Quantcast
Environmental News for a Healthier Planet and Life

Congressman Declares Wind Tax Credit ‘Dead'

Business
Congressman Declares Wind Tax Credit ‘Dead'

Companies across the country rushed to qualify for the wind production tax credit (PTC) in December, and for good reason—the chances of it returning seem even bleaker a few months later.

Because Republicans are seeking a broader tax overhaul this year, one representative says there's virtually no hope of the PTC making a return this year.

"Maybe there will be some in the Senate who will try to revive it but I really do think it’s dead in the House,” U.S. Rep. Charles Boustany, R-LA, told Bloomberg this week.

Don't be surprised if there's no movement to extend the wind production tax credit this year, one House representative said. Photo credit: Iamoix/Flickr Creative Commons

U.S. House of Representative Committee on Ways and Means Chairman Dave Camp, (R-MI), introduced a proposal last month that would retroactively reduce the credit from about 2.3 cents per kilowatt-hour of produced energy to 1.5 cents. The incentive would then be eliminated in 10 years. Camp's plan estimated that the PTC provision would increase revenues by $9.6 billion over time.

Boustany, a member of the House Ways and Means Committee says he doesn't see that provision or any other involving the PTC being seriously addressed this year.

Camp's plan indicated that prominent members of the wind industry said that the PTC wasn't needed for much longer, despite various instances of politicians and businesses fighting for its renewal. After all, wind generation more than tripled since 2008 and a record 12,000 megawatts of U.S. wind farms were under construction by the end of 2013.

Boustany said that the industry may want a slower reduction in payments than Camp's draft calls for, but it ultimately has favored a phaseout of the PTC. That may be why it's not a significant priority, even though President Barack Obama lauded renewable energy in front of his large State of the Union audience.

“In fact, they were the only industry that came to us and said we don’t need this down the line,” Boustany said. "[Wind project backers] just need it to bridge the investment that was contingent on it.”

Meanwhile Obama's recent budget proposal called for an extension and expansion of the PTC, to replace the investment tax credit, which displeased the solar industry.

As Oregon Sen. Ron Wyden assumed leadership of the Senate Finance Committee, he received a petition with 50,000 signatures calling for the renewal of the PTC. Before leaving the Senate to become the U.S. ambassador to China, Wyden's predecessor, Max Baucus, proposed a consolidation of energy tax credits that would have preserved the PTC through 2016 before morphing its principals into one or two much broader credits.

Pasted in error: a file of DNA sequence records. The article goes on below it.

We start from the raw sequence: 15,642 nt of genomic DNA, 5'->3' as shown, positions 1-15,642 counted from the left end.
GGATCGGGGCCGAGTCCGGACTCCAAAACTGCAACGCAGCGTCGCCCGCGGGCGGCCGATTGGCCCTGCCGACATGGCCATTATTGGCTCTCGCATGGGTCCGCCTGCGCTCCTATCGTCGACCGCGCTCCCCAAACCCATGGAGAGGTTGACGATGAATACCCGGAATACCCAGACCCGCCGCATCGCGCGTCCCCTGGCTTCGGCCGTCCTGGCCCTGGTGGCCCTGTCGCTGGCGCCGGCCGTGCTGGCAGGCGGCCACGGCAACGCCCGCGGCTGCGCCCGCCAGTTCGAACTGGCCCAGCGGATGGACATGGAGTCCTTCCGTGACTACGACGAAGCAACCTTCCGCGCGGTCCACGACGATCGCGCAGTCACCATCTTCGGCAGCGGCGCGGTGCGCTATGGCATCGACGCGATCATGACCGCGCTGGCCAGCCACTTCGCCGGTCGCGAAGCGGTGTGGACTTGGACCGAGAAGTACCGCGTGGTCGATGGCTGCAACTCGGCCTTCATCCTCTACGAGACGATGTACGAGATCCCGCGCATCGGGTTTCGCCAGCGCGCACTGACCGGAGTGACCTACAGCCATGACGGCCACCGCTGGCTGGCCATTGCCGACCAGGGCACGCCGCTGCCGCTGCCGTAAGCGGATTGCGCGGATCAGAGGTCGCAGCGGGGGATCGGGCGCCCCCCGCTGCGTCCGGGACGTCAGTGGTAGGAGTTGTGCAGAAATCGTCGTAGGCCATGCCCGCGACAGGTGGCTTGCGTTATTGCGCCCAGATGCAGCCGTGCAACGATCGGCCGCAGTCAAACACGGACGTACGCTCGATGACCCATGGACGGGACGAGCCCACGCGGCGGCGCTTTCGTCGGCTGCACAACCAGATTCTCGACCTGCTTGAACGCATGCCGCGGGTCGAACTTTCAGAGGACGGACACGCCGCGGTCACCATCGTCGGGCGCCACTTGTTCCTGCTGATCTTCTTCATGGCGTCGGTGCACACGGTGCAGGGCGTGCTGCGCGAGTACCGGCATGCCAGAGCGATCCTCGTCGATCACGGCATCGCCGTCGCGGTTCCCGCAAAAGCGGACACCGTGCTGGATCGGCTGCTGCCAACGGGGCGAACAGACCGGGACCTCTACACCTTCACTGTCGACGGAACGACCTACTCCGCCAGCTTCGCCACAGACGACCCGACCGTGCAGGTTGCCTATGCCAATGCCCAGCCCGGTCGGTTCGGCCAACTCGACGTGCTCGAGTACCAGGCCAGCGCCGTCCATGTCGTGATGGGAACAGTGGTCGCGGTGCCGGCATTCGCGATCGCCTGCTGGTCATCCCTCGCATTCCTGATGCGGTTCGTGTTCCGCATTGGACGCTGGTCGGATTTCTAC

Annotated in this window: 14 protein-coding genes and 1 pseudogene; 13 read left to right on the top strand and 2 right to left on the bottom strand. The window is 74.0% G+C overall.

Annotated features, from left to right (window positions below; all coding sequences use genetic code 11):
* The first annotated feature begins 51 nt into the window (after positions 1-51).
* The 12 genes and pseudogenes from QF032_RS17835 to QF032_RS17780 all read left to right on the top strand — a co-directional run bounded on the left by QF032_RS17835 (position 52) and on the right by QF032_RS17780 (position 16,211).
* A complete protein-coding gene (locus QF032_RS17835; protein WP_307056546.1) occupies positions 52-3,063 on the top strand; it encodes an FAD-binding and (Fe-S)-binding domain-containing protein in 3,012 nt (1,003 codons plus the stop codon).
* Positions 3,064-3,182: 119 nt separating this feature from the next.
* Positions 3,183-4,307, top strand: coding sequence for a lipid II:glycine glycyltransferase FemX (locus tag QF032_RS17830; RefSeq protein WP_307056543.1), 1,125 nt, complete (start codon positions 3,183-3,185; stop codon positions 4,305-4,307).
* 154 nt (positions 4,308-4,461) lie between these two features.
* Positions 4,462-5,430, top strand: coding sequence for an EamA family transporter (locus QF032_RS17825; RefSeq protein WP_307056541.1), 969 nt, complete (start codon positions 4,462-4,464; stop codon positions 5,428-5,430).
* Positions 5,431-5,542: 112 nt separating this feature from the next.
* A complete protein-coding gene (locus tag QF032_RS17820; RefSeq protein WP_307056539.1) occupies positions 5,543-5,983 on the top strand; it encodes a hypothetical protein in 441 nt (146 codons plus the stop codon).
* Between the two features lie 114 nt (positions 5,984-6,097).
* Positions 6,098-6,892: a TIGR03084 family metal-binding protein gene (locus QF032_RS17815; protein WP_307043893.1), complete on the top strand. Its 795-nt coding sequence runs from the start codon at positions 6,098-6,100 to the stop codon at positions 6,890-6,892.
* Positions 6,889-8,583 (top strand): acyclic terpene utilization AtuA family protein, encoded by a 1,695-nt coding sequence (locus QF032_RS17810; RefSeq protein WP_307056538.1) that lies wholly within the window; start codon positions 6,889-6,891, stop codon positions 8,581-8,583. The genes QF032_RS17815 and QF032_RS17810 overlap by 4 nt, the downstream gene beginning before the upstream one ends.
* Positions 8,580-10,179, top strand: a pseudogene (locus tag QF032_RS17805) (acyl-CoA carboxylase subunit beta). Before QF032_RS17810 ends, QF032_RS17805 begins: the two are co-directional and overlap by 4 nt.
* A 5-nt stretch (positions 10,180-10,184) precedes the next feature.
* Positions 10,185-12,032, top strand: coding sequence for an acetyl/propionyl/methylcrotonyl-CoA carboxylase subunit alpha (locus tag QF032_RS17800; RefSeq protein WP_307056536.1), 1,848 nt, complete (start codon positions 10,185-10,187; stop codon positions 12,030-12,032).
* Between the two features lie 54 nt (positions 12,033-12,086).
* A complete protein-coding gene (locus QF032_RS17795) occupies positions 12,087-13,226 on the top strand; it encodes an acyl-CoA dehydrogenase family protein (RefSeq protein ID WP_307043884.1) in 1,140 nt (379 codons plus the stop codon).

“The wind industry has been and will continue to be engaged in tax-reform discussions,” Tom Kiernan, CEO of the American Wind Energy Association, said. “The Senate Finance Committee offered a very constructive approach to reform, in our view, and we look forward to working with Congress as debate over tax reform continues.”

Visit EcoWatch’s RENEWABLES page for more related news on this topic.

 

The Bulletin of the Atomic Scientists' "Doomsday Clock" — an estimate of how close humanity is to the apocalypse — remains at 100 seconds to zero for 2021. Eva Hambach / AFP / Getty Images

By Brett Wilkins

One hundred seconds to midnight. That's how close humanity is to the apocalypse, and it's as close as the world has ever been, according to Wednesday's annual announcement from the Bulletin of the Atomic Scientists, a group that has been running its "Doomsday Clock" since the early years of the nuclear age in 1947.

Read More Show Less

EcoWatch Daily Newsletter

The 13th North Atlantic right whale calf with their mother off Wassaw Island, Georgia on Jan. 19, 2010. @GeorgiaWild, under NOAA permit #20556

North Atlantic right whales are in serious trouble, but there is hope. A total of 14 new calves of the extremely endangered species have been spotted this winter between Florida and North Carolina.

Read More Show Less

Trending

There are new lifestyle "medicines" that are free that doctors could be prescribing for all their patients. Marko Geber / Getty Images

By Yoram Vodovotz and Michael Parkinson

The majority of Americans are stressed, sleep-deprived and overweight and suffer from largely preventable lifestyle diseases such as heart disease, cancer, stroke and diabetes. Being overweight or obese contributes to the 50% of adults who suffer high blood pressure, 10% with diabetes and additional 35% with pre-diabetes. And the costs are unaffordable and growing. About 90% of the nearly $4 trillion Americans spend annually for health care in the U.S. is for chronic diseases and mental health conditions. But there are new lifestyle "medicines" that are free that doctors could be prescribing for all their patients.

Read More Show Less
Candles spell out, "Fight for 1 point 5" in front of the Brandenburg Gate in Berlin, Germany on Dec. 11, 2020, in reference to 1.5°C of Earth's warming. The event was organized by the Fridays for Future climate movement. Sean Gallup / Getty Images

Taking an unconventional approach to conduct the largest-ever poll on climate change, the United Nations' Development Program and the University of Oxford surveyed 1.2 million people across 50 countries from October to December of 2020 through ads distributed in mobile gaming apps.

Read More Show Less
A monarch butterfly is perched next to an adult caterpillar on a milkweed plant, the only plant the monarch will lay eggs on and the caterpillar will eat. Cathy Keifer / Getty Images

By Tara Lohan

Fall used to be the time when millions of monarch butterflies in North America would journey upwards of 2,000 miles to warmer winter habitat.

Read More Show Less